Phew, could you imagine if there were more? (He asks, playfully implying a continued list of horror films confirmed for distant points in the future)
*Coughs* New Sam Raimi horror, new Evil Dead, new Paranormal Activity (hey, it might be good), new V/H/S film, Scream 5, The Troop, Dark Harvest and A Head Full of Ghosts *Coughs*
My fear going forward? Much like the entirety of cinema I’m worried about the state cinemas are being left in after COVID-19 as well as the continued disinterest in physical media. Films that are made to be seen in HD (at least) are being pumped out on DVD alone with no accompaniment whatsoever and it’s a shame and a slap in the face to the teams that work on them. Films like Jennifer Kent’s The Nightingale and new horror classics like The Wretched aren’t being made available on blu ray here in the UK despite DVDs being an outdated medium. And it’s a problem that’s only going to be getting worse but, again that’s a story for another time.
Other than that, I don’t think this horror renaissance is going to end any time soon. All hail our secretly evil lord and masters.
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Hola. It's me again, reminding you to try and take at least 10 minutes a day to keep up to date with current events and world problems, preferably from reliable sources. It seems impossible to forget, and yet the #BlackLivesMatter movement has disappeared from much of the public consciousness despite the unwarranted deaths of so many being deprived of justice.
In terms of COVID-19, whenever Trump's not taking up headlines with his moronic promises of good health, our outcome is looking worse and worse. Daily rates of infection continue to skyrocket, over ten times as many daily as there were when we were ushered into a lockdown and yet...if you look outside you wouldn't be able to tell.
Yes it's funny to make memes out of a fly who finds comfort on the head of a gargoyle during a live debate, but that comedic jeer whisks attention away from so much. People get angry when British MPs receive a pay rise during coronavirus, or scoff at the fact that the collective wealth of the world's billionaires has increased more-so during this pandemic than ever before, yet they'll still be the ones blaming immigrants for stealing their rights and voting conservative because of the inherent racism that's been passed down from generation to generation. And that's just the UK.
Internment camps continue to function in China. The famine and war continues to ravage Yemen. California is still on fire and hundreds of people are losing their homes as well as their lives to the point where, we seem to have forgotten just how much the exact same thing ravaged Australia at the start of the year. Plans are being erected to 'house' the homeless and migrated on ships around the country - HMMM, WHERE HAVE WE HEARD THAT BEFORE?! The just-passed mental health day worldwide again prompted much-needed speech about the subject, but how long can we just be appeased by speaking about it when so few are offered the treatment they need to continue being safe?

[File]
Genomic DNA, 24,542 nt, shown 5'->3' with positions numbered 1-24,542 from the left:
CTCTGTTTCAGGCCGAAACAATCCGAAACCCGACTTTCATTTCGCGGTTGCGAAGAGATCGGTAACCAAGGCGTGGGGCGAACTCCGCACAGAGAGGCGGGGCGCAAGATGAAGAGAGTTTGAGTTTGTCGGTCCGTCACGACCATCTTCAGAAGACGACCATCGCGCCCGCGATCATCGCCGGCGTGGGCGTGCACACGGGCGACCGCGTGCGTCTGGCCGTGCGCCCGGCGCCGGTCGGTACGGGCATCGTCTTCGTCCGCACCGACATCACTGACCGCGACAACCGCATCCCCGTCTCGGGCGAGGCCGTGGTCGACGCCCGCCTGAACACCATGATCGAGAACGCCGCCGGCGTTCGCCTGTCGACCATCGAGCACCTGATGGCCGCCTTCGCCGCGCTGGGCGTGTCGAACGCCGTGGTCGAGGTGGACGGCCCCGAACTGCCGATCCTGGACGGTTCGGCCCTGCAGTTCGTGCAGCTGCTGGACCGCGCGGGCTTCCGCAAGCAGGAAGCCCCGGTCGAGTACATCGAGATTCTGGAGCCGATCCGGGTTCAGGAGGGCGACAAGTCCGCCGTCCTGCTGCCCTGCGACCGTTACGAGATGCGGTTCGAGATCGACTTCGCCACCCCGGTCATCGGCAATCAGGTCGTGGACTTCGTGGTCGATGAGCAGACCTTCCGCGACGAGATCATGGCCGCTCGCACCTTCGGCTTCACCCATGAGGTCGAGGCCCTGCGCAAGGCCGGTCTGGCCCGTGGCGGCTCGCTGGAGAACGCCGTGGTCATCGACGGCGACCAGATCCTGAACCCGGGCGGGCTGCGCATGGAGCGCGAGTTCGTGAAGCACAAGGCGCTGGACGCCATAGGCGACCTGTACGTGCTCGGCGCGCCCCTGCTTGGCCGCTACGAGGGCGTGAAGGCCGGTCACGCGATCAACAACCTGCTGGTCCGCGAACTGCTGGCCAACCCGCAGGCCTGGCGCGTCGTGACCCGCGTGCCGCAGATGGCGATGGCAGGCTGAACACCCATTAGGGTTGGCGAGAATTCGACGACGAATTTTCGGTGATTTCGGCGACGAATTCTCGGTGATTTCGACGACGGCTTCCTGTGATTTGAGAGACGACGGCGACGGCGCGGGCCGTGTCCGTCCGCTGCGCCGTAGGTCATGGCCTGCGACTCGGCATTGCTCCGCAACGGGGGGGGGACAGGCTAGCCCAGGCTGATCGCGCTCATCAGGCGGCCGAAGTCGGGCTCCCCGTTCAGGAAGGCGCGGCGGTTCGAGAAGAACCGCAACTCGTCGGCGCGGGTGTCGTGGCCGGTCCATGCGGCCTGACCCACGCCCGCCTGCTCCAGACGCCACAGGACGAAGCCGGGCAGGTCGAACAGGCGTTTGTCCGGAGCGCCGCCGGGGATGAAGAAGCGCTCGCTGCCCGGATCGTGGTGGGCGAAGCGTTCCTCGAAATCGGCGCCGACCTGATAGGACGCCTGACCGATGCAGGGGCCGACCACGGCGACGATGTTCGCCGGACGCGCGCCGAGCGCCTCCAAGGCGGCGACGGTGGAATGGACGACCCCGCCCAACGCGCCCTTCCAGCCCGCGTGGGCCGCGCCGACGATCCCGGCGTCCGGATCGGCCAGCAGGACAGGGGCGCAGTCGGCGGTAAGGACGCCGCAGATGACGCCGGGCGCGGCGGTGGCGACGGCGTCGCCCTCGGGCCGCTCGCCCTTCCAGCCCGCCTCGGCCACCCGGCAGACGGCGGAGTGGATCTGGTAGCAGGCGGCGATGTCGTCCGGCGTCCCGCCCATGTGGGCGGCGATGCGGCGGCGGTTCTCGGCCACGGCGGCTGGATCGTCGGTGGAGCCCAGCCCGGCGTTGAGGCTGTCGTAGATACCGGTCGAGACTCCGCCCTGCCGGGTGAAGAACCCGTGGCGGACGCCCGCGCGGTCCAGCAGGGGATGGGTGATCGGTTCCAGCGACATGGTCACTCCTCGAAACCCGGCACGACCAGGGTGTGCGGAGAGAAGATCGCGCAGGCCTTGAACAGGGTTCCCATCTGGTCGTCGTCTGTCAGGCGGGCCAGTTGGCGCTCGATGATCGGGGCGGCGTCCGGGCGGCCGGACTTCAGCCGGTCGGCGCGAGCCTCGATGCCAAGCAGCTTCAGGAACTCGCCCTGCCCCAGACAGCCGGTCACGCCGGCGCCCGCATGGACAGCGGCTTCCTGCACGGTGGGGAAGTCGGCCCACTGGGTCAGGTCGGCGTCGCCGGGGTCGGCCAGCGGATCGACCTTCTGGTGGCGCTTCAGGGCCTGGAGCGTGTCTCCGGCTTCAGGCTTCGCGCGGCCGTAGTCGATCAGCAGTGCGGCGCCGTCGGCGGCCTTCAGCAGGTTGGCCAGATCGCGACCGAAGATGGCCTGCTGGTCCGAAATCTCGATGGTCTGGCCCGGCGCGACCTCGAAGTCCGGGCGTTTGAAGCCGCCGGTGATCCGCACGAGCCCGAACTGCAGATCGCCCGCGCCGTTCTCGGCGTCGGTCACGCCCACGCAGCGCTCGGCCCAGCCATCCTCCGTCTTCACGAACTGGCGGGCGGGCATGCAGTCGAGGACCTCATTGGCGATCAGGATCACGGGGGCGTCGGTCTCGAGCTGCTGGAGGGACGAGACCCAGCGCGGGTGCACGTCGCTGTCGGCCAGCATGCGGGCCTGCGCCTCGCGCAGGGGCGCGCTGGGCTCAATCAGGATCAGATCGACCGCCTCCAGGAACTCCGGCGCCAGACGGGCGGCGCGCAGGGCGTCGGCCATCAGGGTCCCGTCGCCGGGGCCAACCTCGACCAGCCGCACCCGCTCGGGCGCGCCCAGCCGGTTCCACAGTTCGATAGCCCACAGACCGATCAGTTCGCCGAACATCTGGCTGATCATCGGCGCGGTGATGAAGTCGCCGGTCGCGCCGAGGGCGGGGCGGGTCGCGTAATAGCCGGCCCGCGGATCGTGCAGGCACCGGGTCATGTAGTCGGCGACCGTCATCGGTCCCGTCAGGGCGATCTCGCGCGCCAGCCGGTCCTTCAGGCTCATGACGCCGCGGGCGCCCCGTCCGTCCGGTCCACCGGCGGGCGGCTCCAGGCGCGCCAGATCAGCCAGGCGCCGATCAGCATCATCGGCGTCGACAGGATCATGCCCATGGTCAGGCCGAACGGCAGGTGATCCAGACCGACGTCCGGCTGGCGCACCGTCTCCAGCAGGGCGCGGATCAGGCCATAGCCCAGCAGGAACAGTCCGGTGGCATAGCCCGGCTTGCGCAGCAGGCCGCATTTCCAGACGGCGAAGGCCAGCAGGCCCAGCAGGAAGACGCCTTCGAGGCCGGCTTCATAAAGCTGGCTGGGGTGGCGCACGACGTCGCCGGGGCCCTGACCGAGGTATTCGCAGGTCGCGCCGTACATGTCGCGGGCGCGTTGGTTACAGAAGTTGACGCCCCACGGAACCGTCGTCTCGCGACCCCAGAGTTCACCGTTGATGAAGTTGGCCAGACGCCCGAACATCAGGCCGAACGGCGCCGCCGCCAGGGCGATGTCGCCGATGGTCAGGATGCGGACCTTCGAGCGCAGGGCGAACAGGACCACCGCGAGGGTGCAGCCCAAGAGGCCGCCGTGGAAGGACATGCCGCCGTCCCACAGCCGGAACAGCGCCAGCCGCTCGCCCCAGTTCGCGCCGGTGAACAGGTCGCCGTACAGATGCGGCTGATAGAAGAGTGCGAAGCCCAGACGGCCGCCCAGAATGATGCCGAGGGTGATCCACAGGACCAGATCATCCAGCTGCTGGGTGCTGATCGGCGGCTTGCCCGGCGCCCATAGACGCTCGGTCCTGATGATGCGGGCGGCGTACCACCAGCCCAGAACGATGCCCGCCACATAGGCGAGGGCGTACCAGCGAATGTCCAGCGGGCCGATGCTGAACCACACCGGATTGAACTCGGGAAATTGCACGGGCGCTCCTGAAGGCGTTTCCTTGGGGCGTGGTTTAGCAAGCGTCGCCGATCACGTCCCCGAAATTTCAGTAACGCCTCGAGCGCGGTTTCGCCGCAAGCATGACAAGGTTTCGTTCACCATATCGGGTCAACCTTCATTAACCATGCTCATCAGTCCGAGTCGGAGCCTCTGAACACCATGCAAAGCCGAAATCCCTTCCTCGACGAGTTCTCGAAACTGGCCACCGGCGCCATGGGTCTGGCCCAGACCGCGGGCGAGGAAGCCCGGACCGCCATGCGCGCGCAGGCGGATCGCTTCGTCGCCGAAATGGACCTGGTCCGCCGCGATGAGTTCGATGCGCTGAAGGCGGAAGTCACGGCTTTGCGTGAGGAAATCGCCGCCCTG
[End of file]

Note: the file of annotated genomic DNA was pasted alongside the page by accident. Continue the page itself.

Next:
It can seem like too much. That's why 10 minutes is optimal. Arm yourself in conversation with the ignorant. Don't let these issues be swept under the rug just because people are up-in-arms about whether or not Boris Johnson is going to shut their local pub. I write about films and TV shows. I don't write about anything important and sometimes it weighs down a lot that I could be doing so much more, but the truth is it's overwhelming. I keep trying to bookend these pieces of fluff with some small but important instructions but I don't even know if anything works. But I'll keep doing it regardless.
Aside from Googling things, here's a carrd that's updated regularly. On it are hundreds of resources to charities and pieces of information on a whole load of news stories currently going on in the world. Spend 10 minutes. It's just 10 minutes.
I am aware that some of the links on this card are beginning to become outdated too, so if anyone out there can help direct me to another up-to-date carrd I'd be more than grateful.
On top of that here is a link that allows you to help and donate to various causes (you can choose) by just watching adverts. So disable that AdBlocker and put your time to good use.
Thank you for reading.
Stay safe everyone.
See you next week.
P.S. Fatima can have any job she damn-well wants. And from her pristine posture and profile I reckon she's a professional dancer through and through.